Last Thursday, the Federal Reserve lifted its target rate with another 25 basis points. Not like anybody cared, as the rate hike was signaled well in advance. More importantly, the Fed repeated its willingness to hike another three times next year, while markets continue to refuse to believe it. This could lead to increased bond volatility.
In her final FOMC, Janet Yellen raised the Fed target rate for the third time this year. At the same time, an updated version of the ‘dot plot’ was released. The dot plot represents the interest rate level FOMC-members believe is appropriate given the expected economic circumstances. The average of the dots ‘reveals’ the number of rate hikes the Fed intends to push through. As can be derived from the dot plot shown above, that number for 2018 is three.
Investors, however, are not buying it. Even after the publication of the updated dot plot, the market expects barely two increases. According to some Fed-watchers, this has to do with the fact that the Fed upped its GDP growth forecast and lowered its unemployment rate forecast, without changing the inflation outlook. In other words, even though the economy is doing better than expected, this does not provide more upward pressure on inflation. Perfect conditions for the Fed to take it easy, right?
Lack of credibility
While it hard to fully dismiss this explanation currently, I believe central bank credibility is at work here. The graph below shows the Fed target rate plotted against the expected or forward rate implied by the Fed futures. The graph reveals that, for years, markets expected the Fed to start hiking rates, but also that this never happened in practice. Assuming investors have moved up the learning curve just a bit, would help explain why investors are unwilling to believe the Fed’s rate outlook.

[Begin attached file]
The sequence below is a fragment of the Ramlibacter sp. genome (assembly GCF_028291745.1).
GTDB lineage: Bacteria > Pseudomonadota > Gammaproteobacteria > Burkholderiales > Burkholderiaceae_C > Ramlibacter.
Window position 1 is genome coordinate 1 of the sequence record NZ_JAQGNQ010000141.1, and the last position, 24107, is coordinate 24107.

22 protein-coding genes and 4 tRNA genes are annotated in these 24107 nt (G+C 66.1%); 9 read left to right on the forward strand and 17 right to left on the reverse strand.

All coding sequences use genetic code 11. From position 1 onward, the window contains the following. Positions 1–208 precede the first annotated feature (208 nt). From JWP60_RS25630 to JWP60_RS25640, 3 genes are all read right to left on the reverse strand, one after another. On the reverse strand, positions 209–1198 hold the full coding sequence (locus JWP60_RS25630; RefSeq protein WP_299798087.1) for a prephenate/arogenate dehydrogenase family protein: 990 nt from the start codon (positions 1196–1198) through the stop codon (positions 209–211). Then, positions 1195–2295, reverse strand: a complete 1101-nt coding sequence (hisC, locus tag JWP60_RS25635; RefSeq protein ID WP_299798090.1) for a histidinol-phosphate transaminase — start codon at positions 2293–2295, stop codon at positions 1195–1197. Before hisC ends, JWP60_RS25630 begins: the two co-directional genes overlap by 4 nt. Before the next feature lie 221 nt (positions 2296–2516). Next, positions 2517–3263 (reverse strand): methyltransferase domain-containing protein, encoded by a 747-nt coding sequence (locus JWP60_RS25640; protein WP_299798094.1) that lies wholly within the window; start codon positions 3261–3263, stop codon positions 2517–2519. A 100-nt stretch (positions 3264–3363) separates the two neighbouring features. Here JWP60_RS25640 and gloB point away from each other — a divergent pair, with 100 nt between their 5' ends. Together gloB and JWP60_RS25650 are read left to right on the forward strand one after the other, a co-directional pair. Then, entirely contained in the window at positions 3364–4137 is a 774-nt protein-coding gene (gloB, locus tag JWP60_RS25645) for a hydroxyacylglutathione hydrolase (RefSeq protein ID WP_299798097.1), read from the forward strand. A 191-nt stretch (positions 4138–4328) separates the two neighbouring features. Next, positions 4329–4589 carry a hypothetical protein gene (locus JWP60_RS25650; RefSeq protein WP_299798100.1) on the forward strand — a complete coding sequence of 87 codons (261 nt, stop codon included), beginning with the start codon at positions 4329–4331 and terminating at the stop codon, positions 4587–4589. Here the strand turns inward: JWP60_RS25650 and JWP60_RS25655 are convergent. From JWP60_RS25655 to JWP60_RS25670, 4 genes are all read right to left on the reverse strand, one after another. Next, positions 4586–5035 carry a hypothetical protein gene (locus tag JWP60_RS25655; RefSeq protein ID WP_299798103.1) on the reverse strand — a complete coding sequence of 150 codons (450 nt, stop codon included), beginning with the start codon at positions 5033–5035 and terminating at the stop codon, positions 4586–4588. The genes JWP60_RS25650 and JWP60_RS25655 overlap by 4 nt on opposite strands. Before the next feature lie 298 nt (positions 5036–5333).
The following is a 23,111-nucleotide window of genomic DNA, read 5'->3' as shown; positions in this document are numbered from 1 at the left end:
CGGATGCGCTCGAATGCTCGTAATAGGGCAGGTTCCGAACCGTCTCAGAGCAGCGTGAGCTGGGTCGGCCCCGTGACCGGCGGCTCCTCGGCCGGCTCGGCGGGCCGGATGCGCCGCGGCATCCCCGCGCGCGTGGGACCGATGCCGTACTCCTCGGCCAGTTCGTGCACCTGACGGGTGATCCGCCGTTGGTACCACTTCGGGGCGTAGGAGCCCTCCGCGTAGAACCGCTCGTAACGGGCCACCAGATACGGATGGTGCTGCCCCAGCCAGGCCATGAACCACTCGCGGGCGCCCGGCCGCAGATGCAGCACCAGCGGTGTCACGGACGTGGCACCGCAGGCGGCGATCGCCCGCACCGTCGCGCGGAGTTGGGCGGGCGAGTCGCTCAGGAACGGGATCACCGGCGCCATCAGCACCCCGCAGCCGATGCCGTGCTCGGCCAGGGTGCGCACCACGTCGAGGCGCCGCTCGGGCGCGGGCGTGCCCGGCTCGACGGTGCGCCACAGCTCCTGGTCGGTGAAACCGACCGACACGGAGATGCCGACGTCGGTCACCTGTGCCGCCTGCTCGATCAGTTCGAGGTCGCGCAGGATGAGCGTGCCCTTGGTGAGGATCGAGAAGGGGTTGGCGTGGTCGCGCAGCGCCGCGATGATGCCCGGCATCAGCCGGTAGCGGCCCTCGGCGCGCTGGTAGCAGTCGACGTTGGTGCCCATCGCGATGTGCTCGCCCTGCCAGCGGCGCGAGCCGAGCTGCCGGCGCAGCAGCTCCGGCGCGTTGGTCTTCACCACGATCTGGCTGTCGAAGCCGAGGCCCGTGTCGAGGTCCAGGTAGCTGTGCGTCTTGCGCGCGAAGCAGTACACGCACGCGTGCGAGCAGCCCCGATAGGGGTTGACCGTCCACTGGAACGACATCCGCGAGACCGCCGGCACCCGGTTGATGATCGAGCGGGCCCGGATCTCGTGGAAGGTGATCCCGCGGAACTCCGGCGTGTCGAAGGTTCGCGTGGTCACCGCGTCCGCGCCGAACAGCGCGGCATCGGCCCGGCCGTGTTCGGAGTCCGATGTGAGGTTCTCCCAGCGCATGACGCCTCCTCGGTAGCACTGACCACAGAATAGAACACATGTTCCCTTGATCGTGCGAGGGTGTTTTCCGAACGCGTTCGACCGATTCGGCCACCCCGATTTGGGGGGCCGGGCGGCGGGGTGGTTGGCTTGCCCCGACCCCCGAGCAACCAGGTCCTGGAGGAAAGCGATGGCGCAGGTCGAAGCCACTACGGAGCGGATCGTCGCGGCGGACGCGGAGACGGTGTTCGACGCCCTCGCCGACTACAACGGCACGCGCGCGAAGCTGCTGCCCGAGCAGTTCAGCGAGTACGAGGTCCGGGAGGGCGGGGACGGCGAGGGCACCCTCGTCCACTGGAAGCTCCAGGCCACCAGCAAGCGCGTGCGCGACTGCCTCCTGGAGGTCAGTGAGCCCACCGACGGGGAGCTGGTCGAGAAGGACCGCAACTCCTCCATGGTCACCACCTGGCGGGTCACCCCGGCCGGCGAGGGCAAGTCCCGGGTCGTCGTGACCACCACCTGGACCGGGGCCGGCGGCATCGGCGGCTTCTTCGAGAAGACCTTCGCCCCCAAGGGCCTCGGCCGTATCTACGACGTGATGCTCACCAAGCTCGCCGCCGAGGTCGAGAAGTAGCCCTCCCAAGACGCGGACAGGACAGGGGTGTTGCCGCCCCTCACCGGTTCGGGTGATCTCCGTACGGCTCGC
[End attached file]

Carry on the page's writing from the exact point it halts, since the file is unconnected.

Unfortunately, I think investors could be wrong this time as well, even as the credibility of central banks is certainly under pressure. This year the Fed has fully committed to its dot plot by hiking three times. Despite this, the target rate, currently at 1.50% (upper bound), remains extremely low. With GDP growth expected to reach 2.5% and the unemployment rate to fall to 3.9% (which is way below NAIRU or the non-accelerating inflation rate of unemployment) the Fed will be inclined to lift its target rate to at least the neutral level. The discussion on what that rate is exactly drags on. But let’s set it at 2.5%, which is the number pops up most frequently. That’s still four 0.25% hikes away. In addition, if economic expectations materialize, the Fed will be inclined to raise rates even further. This is because the probability of inflation climbing significantly above the desired 2% threshold will be greater than the probability of a relapse of inflation numbers. This is reason for the Fed to expect another two rates hikes in 2019. Which, by the way is one more (rounded) than in the previous dot plot.
Hawks to succeed doves
Next to economic strength, the upcoming changes in the FOMC voting members will also add to the Fed’s willingness to hike rates. For example, both Evans and Kashkari, from the Chicago Fed and Minneapolis Fed respectively, voted against the latest rate hike. But both gentlemen will be replaced by hawks out of Cleveland and San Francisco next year. As the chart from Barclays below shows, the FOMC will become more hawkish, even as some vacancies are yet to be filled.
To sum up, market looks a bit too complacent concerning future US monetary policy. When investors start to realize that the Fed will raise another three times in 2018 they will have to adjust their views, likely resulting in higher bond yields. Add to this, the fact that pace of the balance sheet reduction will increase over time, and we are up for some exciting times in bond markets.